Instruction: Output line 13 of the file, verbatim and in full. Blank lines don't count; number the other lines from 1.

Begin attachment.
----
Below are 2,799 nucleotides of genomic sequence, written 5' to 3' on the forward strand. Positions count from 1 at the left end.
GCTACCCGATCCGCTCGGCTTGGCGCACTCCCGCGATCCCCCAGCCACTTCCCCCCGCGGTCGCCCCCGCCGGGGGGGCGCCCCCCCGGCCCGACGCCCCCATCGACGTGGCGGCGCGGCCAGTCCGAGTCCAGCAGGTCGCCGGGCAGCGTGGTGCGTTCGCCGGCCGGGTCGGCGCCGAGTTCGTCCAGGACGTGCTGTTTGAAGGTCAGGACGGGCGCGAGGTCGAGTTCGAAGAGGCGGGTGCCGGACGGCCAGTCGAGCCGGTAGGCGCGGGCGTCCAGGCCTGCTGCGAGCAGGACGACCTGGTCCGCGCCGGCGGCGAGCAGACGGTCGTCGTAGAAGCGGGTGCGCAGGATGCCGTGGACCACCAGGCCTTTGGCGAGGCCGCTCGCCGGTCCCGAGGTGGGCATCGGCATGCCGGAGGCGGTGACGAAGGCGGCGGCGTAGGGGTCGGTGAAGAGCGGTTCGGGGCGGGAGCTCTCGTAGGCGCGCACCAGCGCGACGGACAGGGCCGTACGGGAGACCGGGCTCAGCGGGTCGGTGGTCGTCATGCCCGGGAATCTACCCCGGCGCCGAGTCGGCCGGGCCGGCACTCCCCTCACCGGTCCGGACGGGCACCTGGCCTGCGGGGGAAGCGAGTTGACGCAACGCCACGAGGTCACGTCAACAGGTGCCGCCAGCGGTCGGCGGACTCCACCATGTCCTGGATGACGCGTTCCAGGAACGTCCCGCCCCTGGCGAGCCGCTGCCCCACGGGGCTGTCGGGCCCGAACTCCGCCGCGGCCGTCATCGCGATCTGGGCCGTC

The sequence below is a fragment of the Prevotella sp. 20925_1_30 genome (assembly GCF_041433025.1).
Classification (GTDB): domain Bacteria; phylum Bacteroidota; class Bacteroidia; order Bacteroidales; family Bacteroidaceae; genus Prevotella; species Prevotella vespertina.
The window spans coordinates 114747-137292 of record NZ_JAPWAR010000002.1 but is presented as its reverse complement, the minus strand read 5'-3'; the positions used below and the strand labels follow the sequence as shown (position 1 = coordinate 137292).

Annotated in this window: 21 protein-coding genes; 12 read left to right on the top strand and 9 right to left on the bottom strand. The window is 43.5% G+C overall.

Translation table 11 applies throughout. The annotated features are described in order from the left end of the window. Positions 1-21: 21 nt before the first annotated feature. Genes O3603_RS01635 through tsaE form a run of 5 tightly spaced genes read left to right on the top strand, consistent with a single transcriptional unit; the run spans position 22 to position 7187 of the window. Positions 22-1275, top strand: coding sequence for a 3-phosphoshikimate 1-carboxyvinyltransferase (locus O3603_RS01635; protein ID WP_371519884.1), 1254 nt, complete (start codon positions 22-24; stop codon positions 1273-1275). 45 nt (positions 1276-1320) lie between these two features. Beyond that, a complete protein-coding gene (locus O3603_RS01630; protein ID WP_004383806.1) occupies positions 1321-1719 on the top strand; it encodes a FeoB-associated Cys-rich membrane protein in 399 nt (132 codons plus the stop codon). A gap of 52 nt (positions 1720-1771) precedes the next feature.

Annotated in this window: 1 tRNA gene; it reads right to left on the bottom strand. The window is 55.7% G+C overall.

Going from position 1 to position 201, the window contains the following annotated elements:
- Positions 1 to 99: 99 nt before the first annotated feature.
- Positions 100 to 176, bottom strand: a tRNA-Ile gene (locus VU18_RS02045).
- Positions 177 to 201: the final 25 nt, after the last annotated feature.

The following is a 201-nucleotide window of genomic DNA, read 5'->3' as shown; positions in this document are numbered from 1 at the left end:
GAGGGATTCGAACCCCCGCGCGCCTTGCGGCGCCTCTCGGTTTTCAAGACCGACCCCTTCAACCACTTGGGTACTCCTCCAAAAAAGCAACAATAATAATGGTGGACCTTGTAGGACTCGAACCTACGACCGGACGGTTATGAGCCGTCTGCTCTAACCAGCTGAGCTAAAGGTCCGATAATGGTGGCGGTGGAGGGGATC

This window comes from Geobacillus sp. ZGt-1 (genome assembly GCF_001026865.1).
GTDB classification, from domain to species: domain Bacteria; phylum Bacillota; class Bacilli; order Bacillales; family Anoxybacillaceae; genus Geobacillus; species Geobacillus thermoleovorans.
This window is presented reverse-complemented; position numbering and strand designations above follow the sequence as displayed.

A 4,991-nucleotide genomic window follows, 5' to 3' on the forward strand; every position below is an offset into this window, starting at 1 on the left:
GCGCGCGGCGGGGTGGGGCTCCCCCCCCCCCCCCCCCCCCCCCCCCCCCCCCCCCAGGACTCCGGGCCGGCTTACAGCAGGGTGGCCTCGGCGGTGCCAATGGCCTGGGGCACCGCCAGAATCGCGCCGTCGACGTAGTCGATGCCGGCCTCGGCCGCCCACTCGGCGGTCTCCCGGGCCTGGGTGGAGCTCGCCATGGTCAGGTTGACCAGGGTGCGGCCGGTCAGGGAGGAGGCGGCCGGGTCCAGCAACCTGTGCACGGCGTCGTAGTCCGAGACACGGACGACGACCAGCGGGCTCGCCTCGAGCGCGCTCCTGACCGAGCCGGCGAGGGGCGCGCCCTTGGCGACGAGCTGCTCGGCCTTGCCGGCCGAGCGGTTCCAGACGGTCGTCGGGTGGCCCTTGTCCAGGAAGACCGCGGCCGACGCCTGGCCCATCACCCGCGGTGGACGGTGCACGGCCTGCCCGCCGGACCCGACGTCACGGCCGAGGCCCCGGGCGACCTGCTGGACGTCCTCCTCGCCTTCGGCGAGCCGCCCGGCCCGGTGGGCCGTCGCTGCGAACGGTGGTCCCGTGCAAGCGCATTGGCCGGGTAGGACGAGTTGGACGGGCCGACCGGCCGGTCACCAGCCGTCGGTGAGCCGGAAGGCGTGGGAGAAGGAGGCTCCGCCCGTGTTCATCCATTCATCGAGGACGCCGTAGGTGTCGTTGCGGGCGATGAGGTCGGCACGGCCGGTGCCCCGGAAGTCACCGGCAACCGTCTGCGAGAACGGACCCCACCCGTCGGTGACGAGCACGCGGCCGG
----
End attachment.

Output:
The following is a 201-nucleotide window of genomic DNA, read 5'->3' as shown; positions in this document are numbered from 1 at the left end: